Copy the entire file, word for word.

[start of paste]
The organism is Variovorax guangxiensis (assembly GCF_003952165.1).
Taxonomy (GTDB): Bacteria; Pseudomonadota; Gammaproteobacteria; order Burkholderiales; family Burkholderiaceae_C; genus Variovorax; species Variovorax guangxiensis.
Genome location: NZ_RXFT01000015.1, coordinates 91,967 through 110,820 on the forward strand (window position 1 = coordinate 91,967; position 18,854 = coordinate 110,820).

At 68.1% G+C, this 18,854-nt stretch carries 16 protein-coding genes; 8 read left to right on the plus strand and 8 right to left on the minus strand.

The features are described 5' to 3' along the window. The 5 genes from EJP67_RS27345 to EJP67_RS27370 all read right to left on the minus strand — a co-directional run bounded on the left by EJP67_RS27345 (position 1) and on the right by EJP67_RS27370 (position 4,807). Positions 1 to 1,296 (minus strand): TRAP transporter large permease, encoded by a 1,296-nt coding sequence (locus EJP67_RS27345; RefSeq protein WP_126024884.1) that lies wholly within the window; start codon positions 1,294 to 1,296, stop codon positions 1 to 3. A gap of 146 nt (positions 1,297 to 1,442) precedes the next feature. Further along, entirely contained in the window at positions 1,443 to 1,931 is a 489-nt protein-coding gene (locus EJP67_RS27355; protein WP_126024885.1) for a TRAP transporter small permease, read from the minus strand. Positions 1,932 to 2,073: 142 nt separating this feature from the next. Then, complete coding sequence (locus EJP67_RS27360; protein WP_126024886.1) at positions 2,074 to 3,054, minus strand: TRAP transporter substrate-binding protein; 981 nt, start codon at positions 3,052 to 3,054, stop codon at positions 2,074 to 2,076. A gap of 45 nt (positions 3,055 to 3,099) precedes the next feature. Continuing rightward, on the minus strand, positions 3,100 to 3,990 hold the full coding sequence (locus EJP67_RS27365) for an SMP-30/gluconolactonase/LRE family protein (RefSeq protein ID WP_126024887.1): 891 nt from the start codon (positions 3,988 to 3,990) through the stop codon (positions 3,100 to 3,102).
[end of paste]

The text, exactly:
The organism is Variovorax guangxiensis (assembly GCF_003952165.1).
Taxonomy (GTDB): Bacteria; Pseudomonadota; Gammaproteobacteria; order Burkholderiales; family Burkholderiaceae_C; genus Variovorax; species Variovorax guangxiensis.
Genome location: NZ_RXFT01000015.1, coordinates 91,967 through 110,820 on the forward strand (window position 1 = coordinate 91,967; position 18,854 = coordinate 110,820).

At 68.1% G+C, this 18,854-nt stretch carries 16 protein-coding genes; 8 read left to right on the plus strand and 8 right to left on the minus strand.

The features are described 5' to 3' along the window. The 5 genes from EJP67_RS27345 to EJP67_RS27370 all read right to left on the minus strand — a co-directional run bounded on the left by EJP67_RS27345 (position 1) and on the right by EJP67_RS27370 (position 4,807). Positions 1 to 1,296 (minus strand): TRAP transporter large permease, encoded by a 1,296-nt coding sequence (locus EJP67_RS27345; RefSeq protein WP_126024884.1) that lies wholly within the window; start codon positions 1,294 to 1,296, stop codon positions 1 to 3. A gap of 146 nt (positions 1,297 to 1,442) precedes the next feature. Further along, entirely contained in the window at positions 1,443 to 1,931 is a 489-nt protein-coding gene (locus EJP67_RS27355; protein WP_126024885.1) for a TRAP transporter small permease, read from the minus strand. Positions 1,932 to 2,073: 142 nt separating this feature from the next. Then, complete coding sequence (locus EJP67_RS27360; protein WP_126024886.1) at positions 2,074 to 3,054, minus strand: TRAP transporter substrate-binding protein; 981 nt, start codon at positions 3,052 to 3,054, stop codon at positions 2,074 to 2,076. A gap of 45 nt (positions 3,055 to 3,099) precedes the next feature. Continuing rightward, on the minus strand, positions 3,100 to 3,990 hold the full coding sequence (locus EJP67_RS27365) for an SMP-30/gluconolactonase/LRE family protein (RefSeq protein ID WP_126024887.1): 891 nt from the start codon (positions 3,988 to 3,990) through the stop codon (positions 3,100 to 3,102).